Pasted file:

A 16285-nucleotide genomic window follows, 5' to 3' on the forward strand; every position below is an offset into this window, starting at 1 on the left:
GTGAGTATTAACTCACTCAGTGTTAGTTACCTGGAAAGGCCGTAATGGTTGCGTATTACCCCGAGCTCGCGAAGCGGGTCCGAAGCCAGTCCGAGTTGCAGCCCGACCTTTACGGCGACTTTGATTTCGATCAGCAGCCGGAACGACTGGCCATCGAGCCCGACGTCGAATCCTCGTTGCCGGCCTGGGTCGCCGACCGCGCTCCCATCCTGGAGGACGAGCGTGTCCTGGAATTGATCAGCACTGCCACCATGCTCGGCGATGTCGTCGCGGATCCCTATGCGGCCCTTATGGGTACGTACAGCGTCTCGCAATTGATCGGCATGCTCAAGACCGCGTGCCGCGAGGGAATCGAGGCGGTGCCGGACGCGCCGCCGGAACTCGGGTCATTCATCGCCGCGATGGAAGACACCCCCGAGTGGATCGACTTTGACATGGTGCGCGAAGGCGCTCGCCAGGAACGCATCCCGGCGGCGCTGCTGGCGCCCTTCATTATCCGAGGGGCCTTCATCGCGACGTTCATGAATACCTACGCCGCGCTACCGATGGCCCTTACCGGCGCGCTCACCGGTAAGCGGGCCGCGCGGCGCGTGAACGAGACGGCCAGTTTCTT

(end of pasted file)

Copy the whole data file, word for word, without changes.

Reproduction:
A 16285-nucleotide genomic window follows, 5' to 3' on the forward strand; every position below is an offset into this window, starting at 1 on the left:
GTGAGTATTAACTCACTCAGTGTTAGTTACCTGGAAAGGCCGTAATGGTTGCGTATTACCCCGAGCTCGCGAAGCGGGTCCGAAGCCAGTCCGAGTTGCAGCCCGACCTTTACGGCGACTTTGATTTCGATCAGCAGCCGGAACGACTGGCCATCGAGCCCGACGTCGAATCCTCGTTGCCGGCCTGGGTCGCCGACCGCGCTCCCATCCTGGAGGACGAGCGTGTCCTGGAATTGATCAGCACTGCCACCATGCTCGGCGATGTCGTCGCGGATCCCTATGCGGCCCTTATGGGTACGTACAGCGTCTCGCAATTGATCGGCATGCTCAAGACCGCGTGCCGCGAGGGAATCGAGGCGGTGCCGGACGCGCCGCCGGAACTCGGGTCATTCATCGCCGCGATGGAAGACACCCCCGAGTGGATCGACTTTGACATGGTGCGCGAAGGCGCTCGCCAGGAACGCATCCCGGCGGCGCTGCTGGCGCCCTTCATTATCCGAGGGGCCTTCATCGCGACGTTCATGAATACCTACGCCGCGCTACCGATGGCCCTTACCGGCGCGCTCACCGGTAAGCGGGCCGCGCGGCGCGTGAACGAGACGGCCAGTTTCTT